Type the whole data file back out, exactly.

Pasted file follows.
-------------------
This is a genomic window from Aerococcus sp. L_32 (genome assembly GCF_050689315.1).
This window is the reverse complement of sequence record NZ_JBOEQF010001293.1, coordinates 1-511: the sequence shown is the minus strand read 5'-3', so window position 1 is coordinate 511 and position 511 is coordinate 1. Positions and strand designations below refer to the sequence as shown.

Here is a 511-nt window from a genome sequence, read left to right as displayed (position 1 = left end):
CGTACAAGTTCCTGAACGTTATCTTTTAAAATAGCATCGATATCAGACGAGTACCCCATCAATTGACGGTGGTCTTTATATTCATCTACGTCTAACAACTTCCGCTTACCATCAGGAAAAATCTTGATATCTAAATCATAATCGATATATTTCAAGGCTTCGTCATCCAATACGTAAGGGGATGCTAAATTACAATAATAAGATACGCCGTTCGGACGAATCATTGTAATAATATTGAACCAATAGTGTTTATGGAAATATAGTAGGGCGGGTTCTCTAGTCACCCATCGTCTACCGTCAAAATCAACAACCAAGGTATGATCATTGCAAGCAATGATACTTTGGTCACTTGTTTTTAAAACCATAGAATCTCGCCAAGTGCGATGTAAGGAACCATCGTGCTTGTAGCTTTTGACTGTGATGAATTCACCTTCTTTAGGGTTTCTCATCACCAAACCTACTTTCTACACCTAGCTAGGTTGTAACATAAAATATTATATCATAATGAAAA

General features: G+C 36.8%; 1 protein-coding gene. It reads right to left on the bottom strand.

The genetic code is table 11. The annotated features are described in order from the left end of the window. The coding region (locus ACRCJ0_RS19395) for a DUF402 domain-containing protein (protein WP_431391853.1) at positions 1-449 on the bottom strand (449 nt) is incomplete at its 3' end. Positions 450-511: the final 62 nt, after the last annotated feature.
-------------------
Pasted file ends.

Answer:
This is a genomic window from Aerococcus sp. L_32 (genome assembly GCF_050689315.1).
This window is the reverse complement of sequence record NZ_JBOEQF010001293.1, coordinates 1-511: the sequence shown is the minus strand read 5'-3', so window position 1 is coordinate 511 and position 511 is coordinate 1. Positions and strand designations below refer to the sequence as shown.

Here is a 511-nt window from a genome sequence, read left to right as displayed (position 1 = left end):
CGTACAAGTTCCTGAACGTTATCTTTTAAAATAGCATCGATATCAGACGAGTACCCCATCAATTGACGGTGGTCTTTATATTCATCTACGTCTAACAACTTCCGCTTACCATCAGGAAAAATCTTGATATCTAAATCATAATCGATATATTTCAAGGCTTCGTCATCCAATACGTAAGGGGATGCTAAATTACAATAATAAGATACGCCGTTCGGACGAATCATTGTAATAATATTGAACCAATAGTGTTTATGGAAATATAGTAGGGCGGGTTCTCTAGTCACCCATCGTCTACCGTCAAAATCAACAACCAAGGTATGATCATTGCAAGCAATGATACTTTGGTCACTTGTTTTTAAAACCATAGAATCTCGCCAAGTGCGATGTAAGGAACCATCGTGCTTGTAGCTTTTGACTGTGATGAATTCACCTTCTTTAGGGTTTCTCATCACCAAACCTACTTTCTACACCTAGCTAGGTTGTAACATAAAATATTATATCATAATGAAAA

General features: G+C 36.8%; 1 protein-coding gene. It reads right to left on the bottom strand.

The genetic code is table 11. The annotated features are described in order from the left end of the window. The coding region (locus ACRCJ0_RS19395) for a DUF402 domain-containing protein (protein WP_431391853.1) at positions 1-449 on the bottom strand (449 nt) is incomplete at its 3' end. Positions 450-511: the final 62 nt, after the last annotated feature.